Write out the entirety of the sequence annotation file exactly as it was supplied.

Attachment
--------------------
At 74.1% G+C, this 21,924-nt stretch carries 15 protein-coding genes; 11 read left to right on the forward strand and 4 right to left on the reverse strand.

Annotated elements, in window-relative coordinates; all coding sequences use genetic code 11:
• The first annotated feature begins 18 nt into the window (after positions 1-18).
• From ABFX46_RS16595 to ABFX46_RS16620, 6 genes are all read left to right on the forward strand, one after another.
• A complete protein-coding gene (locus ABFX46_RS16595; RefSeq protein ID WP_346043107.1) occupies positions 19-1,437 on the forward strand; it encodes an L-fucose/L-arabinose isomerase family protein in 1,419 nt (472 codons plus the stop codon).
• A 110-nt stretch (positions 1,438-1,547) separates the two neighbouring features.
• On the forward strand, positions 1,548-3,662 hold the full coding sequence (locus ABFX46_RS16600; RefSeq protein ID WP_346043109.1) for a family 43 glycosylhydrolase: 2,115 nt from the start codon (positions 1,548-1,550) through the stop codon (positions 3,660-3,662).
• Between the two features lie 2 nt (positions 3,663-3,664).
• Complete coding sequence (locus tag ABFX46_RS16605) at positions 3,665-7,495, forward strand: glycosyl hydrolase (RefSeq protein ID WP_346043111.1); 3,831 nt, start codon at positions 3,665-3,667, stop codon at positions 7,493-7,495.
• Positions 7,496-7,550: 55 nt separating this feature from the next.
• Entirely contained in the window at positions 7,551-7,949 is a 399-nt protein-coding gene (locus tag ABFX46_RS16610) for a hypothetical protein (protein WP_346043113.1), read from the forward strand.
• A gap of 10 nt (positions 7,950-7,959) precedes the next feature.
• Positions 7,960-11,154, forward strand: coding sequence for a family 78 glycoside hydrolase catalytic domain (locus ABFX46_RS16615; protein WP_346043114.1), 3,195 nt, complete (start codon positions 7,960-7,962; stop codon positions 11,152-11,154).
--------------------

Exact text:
At 74.1% G+C, this 21,924-nt stretch carries 15 protein-coding genes; 11 read left to right on the forward strand and 4 right to left on the reverse strand.

Annotated elements, in window-relative coordinates; all coding sequences use genetic code 11:
• The first annotated feature begins 18 nt into the window (after positions 1-18).
• From ABFX46_RS16595 to ABFX46_RS16620, 6 genes are all read left to right on the forward strand, one after another.
• A complete protein-coding gene (locus ABFX46_RS16595; RefSeq protein ID WP_346043107.1) occupies positions 19-1,437 on the forward strand; it encodes an L-fucose/L-arabinose isomerase family protein in 1,419 nt (472 codons plus the stop codon).
• A 110-nt stretch (positions 1,438-1,547) separates the two neighbouring features.
• On the forward strand, positions 1,548-3,662 hold the full coding sequence (locus ABFX46_RS16600; RefSeq protein ID WP_346043109.1) for a family 43 glycosylhydrolase: 2,115 nt from the start codon (positions 1,548-1,550) through the stop codon (positions 3,660-3,662).
• Between the two features lie 2 nt (positions 3,663-3,664).
• Complete coding sequence (locus tag ABFX46_RS16605) at positions 3,665-7,495, forward strand: glycosyl hydrolase (RefSeq protein ID WP_346043111.1); 3,831 nt, start codon at positions 3,665-3,667, stop codon at positions 7,493-7,495.
• Positions 7,496-7,550: 55 nt separating this feature from the next.
• Entirely contained in the window at positions 7,551-7,949 is a 399-nt protein-coding gene (locus tag ABFX46_RS16610) for a hypothetical protein (protein WP_346043113.1), read from the forward strand.
• A gap of 10 nt (positions 7,950-7,959) precedes the next feature.
• Positions 7,960-11,154, forward strand: coding sequence for a family 78 glycoside hydrolase catalytic domain (locus ABFX46_RS16615; protein WP_346043114.1), 3,195 nt, complete (start codon positions 7,960-7,962; stop codon positions 11,152-11,154).